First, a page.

Babysitting a clock
We have an old tall case clock in our living room. It’s really old, as in two centuries old, and it’s really tall, as in eight feet tall.
This weight-driven pendulum clock has two outstanding characteristics. First, its loud chime. Actually, chime is a misnomer. Gong is a better description. You know the six-inch red metal bowls that hang on the wall in a school where there’s an older fire alarm system? Well, imagine striking one of those bowls with a metal mallet multiple times every hour, and you have our clock. If we opened the windows, neighbors would think a firetruck was on the way.
Then, too, there is a demanding attitude to this clock of ours. It’s finicky in the extreme. Difficult to please. Its fondness for mood and behavior changes in sudden and unannounced ways would require therapy if it were human. When the clock’s time-keeping loses accuracy, we get on the floor and adjust the cardboard shims that affect its tilt ever so slightly. If we turn the winding keys in the crank hole with the wrong force, the baby gets all upset. We phone the clock man, who shows up with a black bag that looks like a country physician making a house call.
Media theorists like Lewis Mumford and Neil Postman argue that the invention of the mechanical clock in the 14th century, with its mathematically measured sequences, has (in a way) superseded nature. It’s caused us to stop listening to our senses, lose reverence for the sun and seasons, and organize our lives around obeying the clock. They even wonder if God might be the big loser in all of this, as we think of our brains operating “like clockwork.”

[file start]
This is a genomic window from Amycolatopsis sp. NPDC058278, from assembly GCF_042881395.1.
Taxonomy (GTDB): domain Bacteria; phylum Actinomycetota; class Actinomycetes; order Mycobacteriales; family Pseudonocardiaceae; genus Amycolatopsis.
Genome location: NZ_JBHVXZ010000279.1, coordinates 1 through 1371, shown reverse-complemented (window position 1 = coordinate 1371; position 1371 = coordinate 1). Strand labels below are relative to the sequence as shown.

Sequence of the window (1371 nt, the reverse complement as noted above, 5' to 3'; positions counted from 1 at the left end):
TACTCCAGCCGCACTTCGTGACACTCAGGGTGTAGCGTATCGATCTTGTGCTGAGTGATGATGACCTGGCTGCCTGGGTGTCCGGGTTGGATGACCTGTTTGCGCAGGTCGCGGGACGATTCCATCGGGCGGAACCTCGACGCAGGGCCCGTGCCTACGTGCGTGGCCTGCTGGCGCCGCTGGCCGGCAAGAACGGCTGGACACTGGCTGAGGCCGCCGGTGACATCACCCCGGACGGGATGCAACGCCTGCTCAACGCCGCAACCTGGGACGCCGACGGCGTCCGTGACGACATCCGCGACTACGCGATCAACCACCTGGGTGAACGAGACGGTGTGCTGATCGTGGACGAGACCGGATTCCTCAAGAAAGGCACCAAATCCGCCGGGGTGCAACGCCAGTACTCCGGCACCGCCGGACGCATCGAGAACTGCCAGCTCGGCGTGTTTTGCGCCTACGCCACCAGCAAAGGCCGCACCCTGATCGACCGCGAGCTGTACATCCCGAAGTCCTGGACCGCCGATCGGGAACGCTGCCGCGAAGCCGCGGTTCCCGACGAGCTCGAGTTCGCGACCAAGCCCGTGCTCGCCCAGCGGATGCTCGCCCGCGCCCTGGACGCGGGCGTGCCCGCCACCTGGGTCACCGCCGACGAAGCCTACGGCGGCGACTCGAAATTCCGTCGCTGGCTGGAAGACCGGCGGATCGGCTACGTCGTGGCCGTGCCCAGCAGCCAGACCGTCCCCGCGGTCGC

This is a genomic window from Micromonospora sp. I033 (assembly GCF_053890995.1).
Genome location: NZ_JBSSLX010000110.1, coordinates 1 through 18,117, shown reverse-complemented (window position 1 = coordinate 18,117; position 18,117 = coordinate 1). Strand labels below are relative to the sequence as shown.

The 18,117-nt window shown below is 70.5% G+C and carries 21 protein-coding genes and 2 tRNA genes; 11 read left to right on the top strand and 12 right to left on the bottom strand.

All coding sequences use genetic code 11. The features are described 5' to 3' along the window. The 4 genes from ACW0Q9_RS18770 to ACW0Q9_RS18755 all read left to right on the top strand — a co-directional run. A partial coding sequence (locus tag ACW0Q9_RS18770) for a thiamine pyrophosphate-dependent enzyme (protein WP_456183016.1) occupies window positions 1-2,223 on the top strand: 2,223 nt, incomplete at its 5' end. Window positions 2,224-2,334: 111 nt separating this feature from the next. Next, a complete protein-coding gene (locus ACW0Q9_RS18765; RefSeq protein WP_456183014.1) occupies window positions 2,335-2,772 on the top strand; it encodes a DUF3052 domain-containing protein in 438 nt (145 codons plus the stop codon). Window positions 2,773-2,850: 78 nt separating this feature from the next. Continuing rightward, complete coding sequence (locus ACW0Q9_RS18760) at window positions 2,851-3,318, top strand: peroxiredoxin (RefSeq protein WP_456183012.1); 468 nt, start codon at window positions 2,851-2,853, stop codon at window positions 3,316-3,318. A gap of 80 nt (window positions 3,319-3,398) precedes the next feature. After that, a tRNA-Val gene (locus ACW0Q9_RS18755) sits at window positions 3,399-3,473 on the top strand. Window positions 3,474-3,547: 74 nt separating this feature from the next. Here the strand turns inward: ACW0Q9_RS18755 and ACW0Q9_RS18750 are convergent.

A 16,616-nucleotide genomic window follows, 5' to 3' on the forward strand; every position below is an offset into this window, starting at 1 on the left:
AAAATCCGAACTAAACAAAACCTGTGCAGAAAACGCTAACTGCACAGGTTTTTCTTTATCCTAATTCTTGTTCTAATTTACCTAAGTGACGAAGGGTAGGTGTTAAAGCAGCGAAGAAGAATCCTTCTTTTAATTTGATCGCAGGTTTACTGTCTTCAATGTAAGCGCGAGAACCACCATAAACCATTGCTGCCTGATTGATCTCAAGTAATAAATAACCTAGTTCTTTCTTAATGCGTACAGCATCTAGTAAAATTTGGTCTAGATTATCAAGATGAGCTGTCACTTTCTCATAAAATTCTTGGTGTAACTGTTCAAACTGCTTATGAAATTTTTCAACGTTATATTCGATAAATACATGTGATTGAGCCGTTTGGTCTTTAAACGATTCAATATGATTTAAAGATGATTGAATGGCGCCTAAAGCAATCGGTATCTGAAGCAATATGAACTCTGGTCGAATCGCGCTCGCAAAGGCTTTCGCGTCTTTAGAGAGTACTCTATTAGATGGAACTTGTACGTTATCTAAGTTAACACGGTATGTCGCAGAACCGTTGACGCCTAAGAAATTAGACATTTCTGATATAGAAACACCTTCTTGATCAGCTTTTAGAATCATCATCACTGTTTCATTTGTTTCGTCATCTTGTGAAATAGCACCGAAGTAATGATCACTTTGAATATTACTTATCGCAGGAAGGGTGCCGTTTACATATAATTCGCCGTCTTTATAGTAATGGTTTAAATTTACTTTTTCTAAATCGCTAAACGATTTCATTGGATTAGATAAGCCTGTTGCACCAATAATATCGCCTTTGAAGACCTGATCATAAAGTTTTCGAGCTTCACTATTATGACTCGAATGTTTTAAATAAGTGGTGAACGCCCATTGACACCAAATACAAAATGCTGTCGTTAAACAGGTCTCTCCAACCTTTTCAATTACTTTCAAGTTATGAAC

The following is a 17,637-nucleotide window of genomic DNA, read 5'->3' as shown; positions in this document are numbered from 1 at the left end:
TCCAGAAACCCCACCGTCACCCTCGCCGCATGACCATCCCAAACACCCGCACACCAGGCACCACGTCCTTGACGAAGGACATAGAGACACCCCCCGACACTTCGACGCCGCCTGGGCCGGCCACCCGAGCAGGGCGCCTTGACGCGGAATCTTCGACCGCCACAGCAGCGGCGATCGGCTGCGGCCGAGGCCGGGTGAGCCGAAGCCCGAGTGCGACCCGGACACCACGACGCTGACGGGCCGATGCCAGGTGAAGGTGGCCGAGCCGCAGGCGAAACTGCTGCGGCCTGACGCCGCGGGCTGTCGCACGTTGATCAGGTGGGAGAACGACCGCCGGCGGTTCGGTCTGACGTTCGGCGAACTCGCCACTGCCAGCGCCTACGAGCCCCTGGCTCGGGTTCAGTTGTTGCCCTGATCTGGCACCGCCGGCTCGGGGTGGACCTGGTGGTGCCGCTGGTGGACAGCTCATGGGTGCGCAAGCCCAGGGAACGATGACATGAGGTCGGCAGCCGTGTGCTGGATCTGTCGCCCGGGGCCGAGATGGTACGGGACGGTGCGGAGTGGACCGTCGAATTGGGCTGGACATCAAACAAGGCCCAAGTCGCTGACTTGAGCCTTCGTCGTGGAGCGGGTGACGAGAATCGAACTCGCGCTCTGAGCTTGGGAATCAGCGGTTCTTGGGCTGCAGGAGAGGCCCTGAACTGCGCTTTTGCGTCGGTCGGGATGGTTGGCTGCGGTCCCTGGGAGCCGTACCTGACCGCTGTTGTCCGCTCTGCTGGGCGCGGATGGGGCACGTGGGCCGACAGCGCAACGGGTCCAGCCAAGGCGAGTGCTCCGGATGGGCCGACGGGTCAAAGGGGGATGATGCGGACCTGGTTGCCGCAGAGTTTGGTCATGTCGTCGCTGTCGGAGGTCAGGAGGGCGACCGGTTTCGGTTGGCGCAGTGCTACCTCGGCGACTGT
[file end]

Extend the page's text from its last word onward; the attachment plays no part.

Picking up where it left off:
I’d challenge that notion that the inexorable ticking of the clock has somehow weakened God’s supremacy or impoverished our view of the world. On the contrary, I’m awed by its workings. That a clockmaker’s genius could design a mechanical device so elaborate. Wow! The six-pound weights are still functioning on very old cables after all these years. I’m amazed at how much this antique time piece requires of owners. I joke about this clock requiring more care and nurture than our now deceased soft-coated wheaten terrier once did. We kid about having to plan vacations around the every-seven-day-winding of the clock. If it stops from weights dropping to the floor, we can count on weeks of adjustment and TLC to get it back on track.
We used to ring in the New Year by standing on the front porch with our kids and banging pots and pans. This year, with the kids long gone, I think I’ll just sit in the living room and listen to the clock ring at the midnight hour. The bell may well strike some number other than 12. But that unpredictably is part of the laughter that keeps us in touch with God.